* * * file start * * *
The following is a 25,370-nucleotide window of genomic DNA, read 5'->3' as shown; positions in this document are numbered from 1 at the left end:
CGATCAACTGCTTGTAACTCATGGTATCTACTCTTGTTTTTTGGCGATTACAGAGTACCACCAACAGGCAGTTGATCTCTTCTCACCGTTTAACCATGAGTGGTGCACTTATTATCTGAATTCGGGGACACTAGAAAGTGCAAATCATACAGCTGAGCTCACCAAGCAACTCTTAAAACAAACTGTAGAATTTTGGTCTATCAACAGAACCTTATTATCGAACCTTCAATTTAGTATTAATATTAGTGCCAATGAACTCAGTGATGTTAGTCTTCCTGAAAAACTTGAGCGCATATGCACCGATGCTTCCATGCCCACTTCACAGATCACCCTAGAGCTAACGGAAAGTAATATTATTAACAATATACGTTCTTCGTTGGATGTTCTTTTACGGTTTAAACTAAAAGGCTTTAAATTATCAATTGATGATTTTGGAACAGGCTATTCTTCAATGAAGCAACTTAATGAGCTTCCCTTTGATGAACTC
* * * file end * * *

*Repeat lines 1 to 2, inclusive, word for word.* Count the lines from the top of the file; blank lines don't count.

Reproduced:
The following is a 25,370-nucleotide window of genomic DNA, read 5'->3' as shown; positions in this document are numbered from 1 at the left end:
CGATCAACTGCTTGTAACTCATGGTATCTACTCTTGTTTTTTGGCGATTACAGAGTACCACCAACAGGCAGTTGATCTCTTCTCACCGTTTAACCATGAGTGGTGCACTTATTATCTGAATTCGGGGACACTAGAAAGTGCAAATCATACAGCTGAGCTCACCAAGCAACTCTTAAAACAAACTGTAGAATTTTGGTCTATCAACAGAACCTTATTATCGAACCTTCAATTTAGTATTAATATTAGTGCCAATGAACTCAGTGATGTTAGTCTTCCTGAAAAACTTGAGCGCATATGCACCGATGCTTCCATGCCCACTTCACAGATCACCCTAGAGCTAACGGAAAGTAATATTATTAACAATATACGTTCTTCGTTGGATGTTCTTTTACGGTTTAAACTAAAAGGCTTTAAATTATCAATTGATGATTTTGGAACAGGCTATTCTTCAATGAAGCAACTTAATGAGCTTCCCTTTGATGAACTC